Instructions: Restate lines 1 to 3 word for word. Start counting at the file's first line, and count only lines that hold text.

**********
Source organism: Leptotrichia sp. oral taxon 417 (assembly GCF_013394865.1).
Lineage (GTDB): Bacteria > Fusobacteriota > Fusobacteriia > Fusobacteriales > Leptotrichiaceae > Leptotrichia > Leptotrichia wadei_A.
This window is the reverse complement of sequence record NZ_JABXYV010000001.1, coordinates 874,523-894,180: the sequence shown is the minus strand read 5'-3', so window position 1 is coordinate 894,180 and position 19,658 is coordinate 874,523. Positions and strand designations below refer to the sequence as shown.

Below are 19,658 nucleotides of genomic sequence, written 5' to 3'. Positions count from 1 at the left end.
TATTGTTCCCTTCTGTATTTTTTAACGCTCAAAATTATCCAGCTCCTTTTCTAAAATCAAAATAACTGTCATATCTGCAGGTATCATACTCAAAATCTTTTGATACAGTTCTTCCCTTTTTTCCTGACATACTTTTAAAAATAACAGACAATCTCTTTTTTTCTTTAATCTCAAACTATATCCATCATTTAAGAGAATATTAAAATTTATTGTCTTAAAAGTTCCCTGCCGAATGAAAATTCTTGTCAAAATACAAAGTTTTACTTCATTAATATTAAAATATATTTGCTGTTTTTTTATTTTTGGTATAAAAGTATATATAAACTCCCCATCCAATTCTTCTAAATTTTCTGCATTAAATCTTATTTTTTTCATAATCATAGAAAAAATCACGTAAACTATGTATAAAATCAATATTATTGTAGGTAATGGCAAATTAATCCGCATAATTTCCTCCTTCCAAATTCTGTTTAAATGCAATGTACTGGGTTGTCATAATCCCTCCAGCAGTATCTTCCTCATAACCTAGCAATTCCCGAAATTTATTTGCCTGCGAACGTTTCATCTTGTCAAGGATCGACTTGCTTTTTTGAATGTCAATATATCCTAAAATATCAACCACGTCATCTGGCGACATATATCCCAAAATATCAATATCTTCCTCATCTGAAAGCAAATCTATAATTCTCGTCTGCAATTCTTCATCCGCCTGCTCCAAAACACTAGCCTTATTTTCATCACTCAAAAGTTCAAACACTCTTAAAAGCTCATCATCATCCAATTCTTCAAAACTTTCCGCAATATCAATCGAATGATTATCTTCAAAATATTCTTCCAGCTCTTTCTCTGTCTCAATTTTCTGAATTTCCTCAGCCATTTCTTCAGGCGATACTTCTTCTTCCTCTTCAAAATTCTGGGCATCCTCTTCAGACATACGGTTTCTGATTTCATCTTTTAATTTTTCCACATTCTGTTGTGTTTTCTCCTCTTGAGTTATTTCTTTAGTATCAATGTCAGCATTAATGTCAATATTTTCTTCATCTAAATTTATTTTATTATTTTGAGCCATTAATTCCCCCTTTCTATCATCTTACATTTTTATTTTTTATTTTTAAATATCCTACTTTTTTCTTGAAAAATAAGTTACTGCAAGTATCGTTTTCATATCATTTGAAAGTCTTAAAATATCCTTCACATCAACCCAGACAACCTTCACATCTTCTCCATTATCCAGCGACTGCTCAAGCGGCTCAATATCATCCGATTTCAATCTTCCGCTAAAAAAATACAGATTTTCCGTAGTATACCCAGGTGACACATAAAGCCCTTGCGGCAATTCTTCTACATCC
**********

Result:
Source organism: Leptotrichia sp. oral taxon 417 (assembly GCF_013394865.1).
Lineage (GTDB): Bacteria > Fusobacteriota > Fusobacteriia > Fusobacteriales > Leptotrichiaceae > Leptotrichia > Leptotrichia wadei_A.
This window is the reverse complement of sequence record NZ_JABXYV010000001.1, coordinates 874,523-894,180: the sequence shown is the minus strand read 5'-3', so window position 1 is coordinate 894,180 and position 19,658 is coordinate 874,523. Positions and strand designations below refer to the sequence as shown.